Wednesday 19 July 2017

Movie Review - War for the Planet of the Apes

Following a mediocre remake of the classic original in 2001, the Planet of the Apes series entered a further hiatus and soon returned with an unexpectedly brilliant reboot in the form of Rise of the Planet of the Apes in 2011 - both a successful return to form for the series and a huge landmark in the field of motion capture CGI, with Andy Serkis helming things as protagonist Caesar. Many who disregarded motion capture as traditional acting found their minds changed quite abruptly, and the same newly set standards also applied to the overall quality of the series and made sequels both welcome and even necessary in many ways.

Following on from Dawn, the relationship between the newly formed intelligent apes lead by Caesar (Andy Serkis) and the surviving humans has reached a state beyond repair and war has been promptly declared, with the humans now helmed by their mysterious, power hungry Colonel (Woody Harrelson). Despite Caesar's mercy towards the attacking humans and the insistence that peace can be achieved, his actions are rejected and his tribe continuously threatened, forcing him to take actions not only to save his family but also put a stop the humans and their lust to become Earth's dominant species once more.

First thing that obviously must be discussed are the special effects - War for the Planet of the Apes is arguably one of the most visually impressive films in recent times, building upon the already stunning motion capture techniques utilised in it's predecessors to create the primate characters with genuine emotion and lifelike mannerisms. Not only is everything beautifully rendered with a sharp level of detail, but the aforementioned motion capture effects make them more lifelike than ever before. They largely communicate via sign language, once again translated via subtitles, but the level of emotion injected into their behaviours make them mesmerising to watch every time they appear on screen, and so the quieter scenes with little talking and more gesturing never feel awkward or tedious to sit through - if anything they make up some of the films' most emotionally stirring moments.

But of course it's the performers who bring this all to life - Serkis being the star of the show for sure, but the talents of Steve Zahn, Karin Konoval, and Terry Notary (just to name a few) mustn't go unappreciated; their performances certainly aid the already stellar effects to set new standards for CGI in modern cinema. The pace of the film is what helps capture their acting so beautifully but also keeps thing very tense and atmospheric - large scale set pieces are kept to a surprising minimum, though this actually supports the film in becoming a more engrossing experience. The plot also tackles some very dark themes things progresses, which bolster the story into something far beyond even the already promising initial expectations.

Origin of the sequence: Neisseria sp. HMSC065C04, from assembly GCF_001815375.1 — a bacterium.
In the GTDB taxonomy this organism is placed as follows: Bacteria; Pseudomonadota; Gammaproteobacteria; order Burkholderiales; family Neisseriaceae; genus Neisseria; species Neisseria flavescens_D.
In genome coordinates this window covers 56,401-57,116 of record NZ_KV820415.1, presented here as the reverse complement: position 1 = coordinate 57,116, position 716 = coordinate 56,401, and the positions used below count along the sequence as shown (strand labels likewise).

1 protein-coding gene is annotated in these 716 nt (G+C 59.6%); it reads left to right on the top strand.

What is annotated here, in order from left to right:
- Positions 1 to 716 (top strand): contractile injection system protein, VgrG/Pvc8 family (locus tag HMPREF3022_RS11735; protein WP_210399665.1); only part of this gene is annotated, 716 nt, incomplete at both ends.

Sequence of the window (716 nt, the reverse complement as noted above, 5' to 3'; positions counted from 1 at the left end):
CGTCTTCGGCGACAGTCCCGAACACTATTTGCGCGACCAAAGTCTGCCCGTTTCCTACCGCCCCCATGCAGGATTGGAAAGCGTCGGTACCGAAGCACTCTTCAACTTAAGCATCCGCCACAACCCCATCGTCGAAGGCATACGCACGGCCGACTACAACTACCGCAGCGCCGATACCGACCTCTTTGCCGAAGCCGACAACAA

Though his screentime may not be as long as is normal for a strong villain, the overall development of the Colonel himself certainly override these minor setbacks to make him a surprisingly intimidating and memorable foe, thanks to some very strong writing and a superb performance by Harrelson himself. Not only are his villainous actions perfect in crafting him as a villain we love to hate, but his motivations are surprisingly thought provoking, and in some ways it helps us almost see why he does what he does - something that's never easy to pull off with a nasty antagonist, but one War masters in an exceptional way. The climax, while ending a little abruptly, is still incredibly exciting and thrilling to watch, feeling like much more than a generic, bombastic set piece that a lot of summer hits like to settle with. Without a doubt, War for the Planet of the Apes is a masterful conclusion to one of the best reboots in modern cinema, and certainly worth a watch for people who don't even consider themselves diehard fans of the overall franchise.